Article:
Over the past decade, neuroscientific research has discovered that our brains are immensely malleable. Every interaction we have in our day-to-day lives builds connections that affect how our brains and thoughts function. Just like building muscle through exercise, our brain forms new matter in the areas we use most.

    In short, we can either continue to cement the habits we’ve already formed or build brain matter in areas that encourage healthier, more positive functioning.

    Studies have demonstrated in many contexts that the brains of those who regularly practice mindfulness use different pathways to those who don’t: pathways which allow self-regulation of adrenaline and the stress responses and make it easier to experience external events without the accompanying narrative of critical thought.

    Even ten minutes of practicing mindful awareness a day has been demonstrated to strengthen these healthier pathways in the brain. Mindfulness has also been shown to improve concentration and focus, resilience, emotional regulation and sleep quality in children, teens and adults alike.

    How can we begin to practice mindfulness?

    We start by learning to focus attention on a physical anchor. This may be focusing on the body, the breath, or even using the senses to observe sounds, sights, tastes, touch etc. in our external environment. We then build the length of time we can focus, and grow accustomed to the mind wandering and returning to the point of focus.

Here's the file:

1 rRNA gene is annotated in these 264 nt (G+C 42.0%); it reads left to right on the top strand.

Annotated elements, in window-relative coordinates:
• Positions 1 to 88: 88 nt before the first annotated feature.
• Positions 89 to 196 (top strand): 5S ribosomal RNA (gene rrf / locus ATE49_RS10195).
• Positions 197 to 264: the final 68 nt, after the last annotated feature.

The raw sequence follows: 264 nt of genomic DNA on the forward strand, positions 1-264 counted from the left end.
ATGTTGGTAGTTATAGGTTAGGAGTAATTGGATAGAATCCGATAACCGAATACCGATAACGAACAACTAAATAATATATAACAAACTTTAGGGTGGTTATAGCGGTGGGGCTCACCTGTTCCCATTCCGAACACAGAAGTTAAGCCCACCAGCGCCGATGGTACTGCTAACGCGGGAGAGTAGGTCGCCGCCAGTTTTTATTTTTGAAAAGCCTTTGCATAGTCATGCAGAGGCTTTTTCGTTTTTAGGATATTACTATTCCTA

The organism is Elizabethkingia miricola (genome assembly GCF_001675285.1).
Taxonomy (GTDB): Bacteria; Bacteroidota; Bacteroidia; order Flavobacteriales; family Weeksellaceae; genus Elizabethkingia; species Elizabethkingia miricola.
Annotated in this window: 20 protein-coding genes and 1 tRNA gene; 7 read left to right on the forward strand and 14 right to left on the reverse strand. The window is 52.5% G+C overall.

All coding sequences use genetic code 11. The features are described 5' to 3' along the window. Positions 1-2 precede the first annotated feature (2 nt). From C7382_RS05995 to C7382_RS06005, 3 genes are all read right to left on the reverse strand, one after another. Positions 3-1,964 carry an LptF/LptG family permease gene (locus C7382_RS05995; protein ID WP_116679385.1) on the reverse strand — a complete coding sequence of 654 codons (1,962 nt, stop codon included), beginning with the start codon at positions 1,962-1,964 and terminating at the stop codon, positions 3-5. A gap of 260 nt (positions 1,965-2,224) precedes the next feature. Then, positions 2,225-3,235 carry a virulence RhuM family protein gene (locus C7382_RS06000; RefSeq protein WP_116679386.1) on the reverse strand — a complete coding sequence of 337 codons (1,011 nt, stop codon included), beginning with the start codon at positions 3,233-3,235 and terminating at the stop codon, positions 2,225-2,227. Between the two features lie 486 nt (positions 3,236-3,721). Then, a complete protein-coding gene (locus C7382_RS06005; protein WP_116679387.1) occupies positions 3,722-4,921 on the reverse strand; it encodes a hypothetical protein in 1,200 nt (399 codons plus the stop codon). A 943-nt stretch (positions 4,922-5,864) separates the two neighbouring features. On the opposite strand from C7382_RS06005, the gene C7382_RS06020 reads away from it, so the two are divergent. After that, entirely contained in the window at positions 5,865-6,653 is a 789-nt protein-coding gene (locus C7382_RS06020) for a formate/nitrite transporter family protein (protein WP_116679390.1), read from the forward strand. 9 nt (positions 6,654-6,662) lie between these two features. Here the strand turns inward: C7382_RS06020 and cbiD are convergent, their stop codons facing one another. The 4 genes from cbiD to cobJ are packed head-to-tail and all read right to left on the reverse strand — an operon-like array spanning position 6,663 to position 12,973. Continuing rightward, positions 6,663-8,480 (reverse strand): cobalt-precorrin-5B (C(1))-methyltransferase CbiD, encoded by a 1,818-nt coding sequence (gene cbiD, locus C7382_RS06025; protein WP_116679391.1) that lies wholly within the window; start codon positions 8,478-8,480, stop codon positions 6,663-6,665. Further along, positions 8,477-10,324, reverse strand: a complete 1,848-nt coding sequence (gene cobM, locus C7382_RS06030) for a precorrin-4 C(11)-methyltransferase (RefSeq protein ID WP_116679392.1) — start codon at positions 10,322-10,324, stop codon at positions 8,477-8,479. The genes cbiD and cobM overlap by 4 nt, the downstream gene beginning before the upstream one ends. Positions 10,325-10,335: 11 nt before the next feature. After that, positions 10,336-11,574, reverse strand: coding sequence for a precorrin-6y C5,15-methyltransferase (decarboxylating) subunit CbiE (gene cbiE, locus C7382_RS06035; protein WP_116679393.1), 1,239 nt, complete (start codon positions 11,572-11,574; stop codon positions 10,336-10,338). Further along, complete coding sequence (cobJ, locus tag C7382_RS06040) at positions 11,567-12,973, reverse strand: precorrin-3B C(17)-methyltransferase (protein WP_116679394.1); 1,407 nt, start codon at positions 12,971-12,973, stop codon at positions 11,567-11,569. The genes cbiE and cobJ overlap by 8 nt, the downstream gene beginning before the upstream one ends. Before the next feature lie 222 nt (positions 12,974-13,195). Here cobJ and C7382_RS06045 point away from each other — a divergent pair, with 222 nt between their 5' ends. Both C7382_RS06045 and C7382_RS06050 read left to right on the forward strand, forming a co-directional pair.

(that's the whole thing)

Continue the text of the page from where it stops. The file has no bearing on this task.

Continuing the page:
Then we learn to be curious about what we notice in the present moment and that we can observe without judging or forming an opinion.

    In time, it can be possible to learn to observe our relationship with the thoughts that come in and out of our minds. We can then find ways to accept difficult feelings and allow them to pass over without panicking or instinctively reacting.

    Want to learn more about mindfulness and wellbeing? Check out our blog posts on the subject here

  • A Teacher sat with a child at a desk in a classroom helping them with their writing,
    • Inclusivity and wellbeing
    • Language teaching

    5 ways to support students with dyslexia

    By Pearson Languages

    Children seem to be starting English lessons younger than ever, often before they can even read and write. This means that learning differences like dyslexia may not have yet made themselves apparent.

    While it’s not a language teacher’s role to diagnose specific learning needs, it is important for us to monitor our young learner students’ progress. If we think a student might be showing signs of dyslexia (or another learning difference), we should feel comfortable referring parents to the right place early on. This can make a huge difference in the learning process.

    There are many forms of dyslexia and it affects students in various ways. However, some signs of dyslexia may include the following:

    • having difficulty reading (especially aloud)
    • struggling with spelling
    • problems remembering the sequence of things
    • finding it hard to follow instructions
    • misbehaving or disrupting the class
    • being very quiet or shy (especially when doing reading or writing activities)
    • falling asleep in class.

    Dyslexia is not a learning disability; it’s a learning difference.